In a quest to find out if there's water on the moon, NASA sent two separated halves of a spacecraft crashing into a permanently dark crater on the south pole of the moon this morning. The crashes were meant to send up a huge debris plume that could be measured and analyzed for evidence of water ice hiding in the cold, dark crater.
With NASA still hopeful to one day create a viable human outpost on the moon, it would be helpful for anyone there to find water rather than haul it up from Earth.
But detractors were quick to post online warnings about possible negative effects of the experiment.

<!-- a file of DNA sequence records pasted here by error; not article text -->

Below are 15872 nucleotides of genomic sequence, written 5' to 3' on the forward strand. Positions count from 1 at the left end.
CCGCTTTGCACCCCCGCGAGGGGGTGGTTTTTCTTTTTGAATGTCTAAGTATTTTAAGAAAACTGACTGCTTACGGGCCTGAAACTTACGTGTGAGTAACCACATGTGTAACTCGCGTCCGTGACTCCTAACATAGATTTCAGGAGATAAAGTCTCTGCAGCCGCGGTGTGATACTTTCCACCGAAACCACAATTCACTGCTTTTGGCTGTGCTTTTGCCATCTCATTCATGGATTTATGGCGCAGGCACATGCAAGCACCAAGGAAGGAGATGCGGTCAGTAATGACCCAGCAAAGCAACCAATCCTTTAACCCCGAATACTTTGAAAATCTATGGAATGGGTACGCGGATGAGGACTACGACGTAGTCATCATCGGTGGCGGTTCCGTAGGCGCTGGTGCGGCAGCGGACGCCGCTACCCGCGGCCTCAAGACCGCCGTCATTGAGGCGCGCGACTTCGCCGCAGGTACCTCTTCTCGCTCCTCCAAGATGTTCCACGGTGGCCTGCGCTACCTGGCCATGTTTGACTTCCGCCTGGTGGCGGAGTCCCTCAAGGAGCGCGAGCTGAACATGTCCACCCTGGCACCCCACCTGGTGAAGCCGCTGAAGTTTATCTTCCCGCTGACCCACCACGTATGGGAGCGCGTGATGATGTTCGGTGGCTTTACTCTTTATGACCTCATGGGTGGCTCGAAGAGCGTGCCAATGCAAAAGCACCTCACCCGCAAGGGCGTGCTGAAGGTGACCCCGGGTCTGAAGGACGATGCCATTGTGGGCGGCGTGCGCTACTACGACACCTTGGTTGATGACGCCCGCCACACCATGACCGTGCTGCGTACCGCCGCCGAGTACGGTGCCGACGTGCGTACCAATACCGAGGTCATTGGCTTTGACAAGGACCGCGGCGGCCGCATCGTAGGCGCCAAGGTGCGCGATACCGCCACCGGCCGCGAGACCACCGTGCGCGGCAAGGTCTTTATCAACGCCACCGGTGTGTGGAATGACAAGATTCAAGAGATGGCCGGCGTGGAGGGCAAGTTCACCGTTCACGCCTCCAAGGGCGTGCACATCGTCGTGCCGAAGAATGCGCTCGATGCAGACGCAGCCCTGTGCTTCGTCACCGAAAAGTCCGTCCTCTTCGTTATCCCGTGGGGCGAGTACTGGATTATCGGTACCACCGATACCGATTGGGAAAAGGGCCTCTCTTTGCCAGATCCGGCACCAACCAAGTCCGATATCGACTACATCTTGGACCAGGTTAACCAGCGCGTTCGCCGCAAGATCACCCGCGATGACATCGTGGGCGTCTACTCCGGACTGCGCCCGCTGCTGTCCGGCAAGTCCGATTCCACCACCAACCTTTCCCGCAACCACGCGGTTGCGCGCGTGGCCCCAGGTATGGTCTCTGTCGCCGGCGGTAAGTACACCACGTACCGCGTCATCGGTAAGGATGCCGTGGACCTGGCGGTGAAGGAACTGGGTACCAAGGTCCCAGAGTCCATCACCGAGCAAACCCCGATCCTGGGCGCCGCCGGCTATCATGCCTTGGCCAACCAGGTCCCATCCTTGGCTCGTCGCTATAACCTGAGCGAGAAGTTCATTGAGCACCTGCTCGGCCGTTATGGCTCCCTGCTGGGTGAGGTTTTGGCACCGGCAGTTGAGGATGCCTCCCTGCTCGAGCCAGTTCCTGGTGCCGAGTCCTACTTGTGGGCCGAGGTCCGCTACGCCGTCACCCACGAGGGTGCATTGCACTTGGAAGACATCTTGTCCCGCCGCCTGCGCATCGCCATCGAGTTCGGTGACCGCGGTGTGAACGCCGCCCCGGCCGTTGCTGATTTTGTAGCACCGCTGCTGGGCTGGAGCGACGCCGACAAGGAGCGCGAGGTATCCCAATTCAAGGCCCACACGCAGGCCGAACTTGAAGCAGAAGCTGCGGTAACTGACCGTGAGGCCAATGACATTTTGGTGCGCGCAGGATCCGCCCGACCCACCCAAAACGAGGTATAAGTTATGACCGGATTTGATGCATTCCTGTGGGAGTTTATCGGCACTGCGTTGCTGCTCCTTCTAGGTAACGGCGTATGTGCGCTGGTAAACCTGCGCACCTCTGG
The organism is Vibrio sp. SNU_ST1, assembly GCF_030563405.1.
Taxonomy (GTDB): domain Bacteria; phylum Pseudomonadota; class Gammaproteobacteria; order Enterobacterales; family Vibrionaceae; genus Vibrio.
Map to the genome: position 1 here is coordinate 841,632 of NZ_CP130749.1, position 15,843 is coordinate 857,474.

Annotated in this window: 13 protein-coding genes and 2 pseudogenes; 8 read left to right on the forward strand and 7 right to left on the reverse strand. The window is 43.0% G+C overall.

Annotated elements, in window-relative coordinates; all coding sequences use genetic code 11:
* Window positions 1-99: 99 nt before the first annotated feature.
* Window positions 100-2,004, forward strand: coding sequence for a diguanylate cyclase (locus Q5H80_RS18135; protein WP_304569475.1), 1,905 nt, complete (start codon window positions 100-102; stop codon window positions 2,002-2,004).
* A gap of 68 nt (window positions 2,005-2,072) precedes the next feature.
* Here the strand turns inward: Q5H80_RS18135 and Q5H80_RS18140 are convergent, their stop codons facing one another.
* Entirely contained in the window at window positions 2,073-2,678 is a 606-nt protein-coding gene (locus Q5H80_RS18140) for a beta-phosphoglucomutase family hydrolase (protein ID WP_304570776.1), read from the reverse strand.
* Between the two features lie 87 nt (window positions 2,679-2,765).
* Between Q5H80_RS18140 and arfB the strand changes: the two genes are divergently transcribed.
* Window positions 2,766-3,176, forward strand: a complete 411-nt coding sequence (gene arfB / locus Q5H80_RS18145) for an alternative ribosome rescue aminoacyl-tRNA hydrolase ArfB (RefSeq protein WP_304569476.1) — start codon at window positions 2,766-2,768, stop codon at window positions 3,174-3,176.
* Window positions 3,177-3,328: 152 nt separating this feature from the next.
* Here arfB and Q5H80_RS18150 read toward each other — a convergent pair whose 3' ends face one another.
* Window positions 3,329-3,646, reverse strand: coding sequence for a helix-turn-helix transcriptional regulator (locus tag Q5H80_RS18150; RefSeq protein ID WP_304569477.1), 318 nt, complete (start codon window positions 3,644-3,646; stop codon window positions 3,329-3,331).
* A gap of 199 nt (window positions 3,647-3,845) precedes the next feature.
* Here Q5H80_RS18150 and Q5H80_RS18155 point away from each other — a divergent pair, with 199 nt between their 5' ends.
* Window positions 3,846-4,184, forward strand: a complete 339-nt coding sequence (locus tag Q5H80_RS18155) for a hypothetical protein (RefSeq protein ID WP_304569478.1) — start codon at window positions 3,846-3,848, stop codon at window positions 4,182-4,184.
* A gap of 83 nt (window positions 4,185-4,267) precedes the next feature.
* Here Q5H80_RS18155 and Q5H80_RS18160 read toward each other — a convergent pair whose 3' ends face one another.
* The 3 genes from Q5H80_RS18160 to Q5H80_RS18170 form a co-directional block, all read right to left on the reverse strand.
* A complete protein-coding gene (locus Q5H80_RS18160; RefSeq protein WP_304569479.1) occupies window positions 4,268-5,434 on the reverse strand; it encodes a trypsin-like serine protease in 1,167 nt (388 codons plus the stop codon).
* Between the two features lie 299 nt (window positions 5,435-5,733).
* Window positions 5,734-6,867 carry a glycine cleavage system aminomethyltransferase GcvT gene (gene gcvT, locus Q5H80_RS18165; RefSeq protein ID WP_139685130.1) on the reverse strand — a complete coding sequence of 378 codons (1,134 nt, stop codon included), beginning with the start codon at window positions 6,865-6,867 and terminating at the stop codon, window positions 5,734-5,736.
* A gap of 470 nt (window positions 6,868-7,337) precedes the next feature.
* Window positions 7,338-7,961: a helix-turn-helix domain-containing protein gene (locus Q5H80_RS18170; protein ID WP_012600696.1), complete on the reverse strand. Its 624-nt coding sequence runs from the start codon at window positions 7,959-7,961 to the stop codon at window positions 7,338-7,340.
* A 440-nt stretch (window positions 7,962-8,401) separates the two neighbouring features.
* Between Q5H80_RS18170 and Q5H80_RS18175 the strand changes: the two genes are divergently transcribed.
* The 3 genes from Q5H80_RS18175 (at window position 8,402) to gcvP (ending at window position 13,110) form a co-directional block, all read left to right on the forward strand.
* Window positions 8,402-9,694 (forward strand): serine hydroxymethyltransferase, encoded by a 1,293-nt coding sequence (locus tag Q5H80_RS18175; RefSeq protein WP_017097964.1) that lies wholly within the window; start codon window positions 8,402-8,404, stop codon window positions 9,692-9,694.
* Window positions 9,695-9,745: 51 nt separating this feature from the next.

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Keith Ranville
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« Reply #27 on: October 09, 2009, 01:21:11 pm »




"Bang, zoom!" To the Moon Alice'
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Wind
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« Reply #28 on: October 09, 2009, 01:22:04 pm »

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NASA sent two separated halves of a spacecraft crashing into a permanently dark crater on the south pole of the moon this morning.

A permanently dark crater?  And we were supposed to see this impact how?  

There's just too much that isn't adding up here, too many contradictions.
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Wind
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« Reply #29 on: October 09, 2009, 01:23:48 pm »

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"Bang, zoom!" To the Moon Alice'

 Grin LOL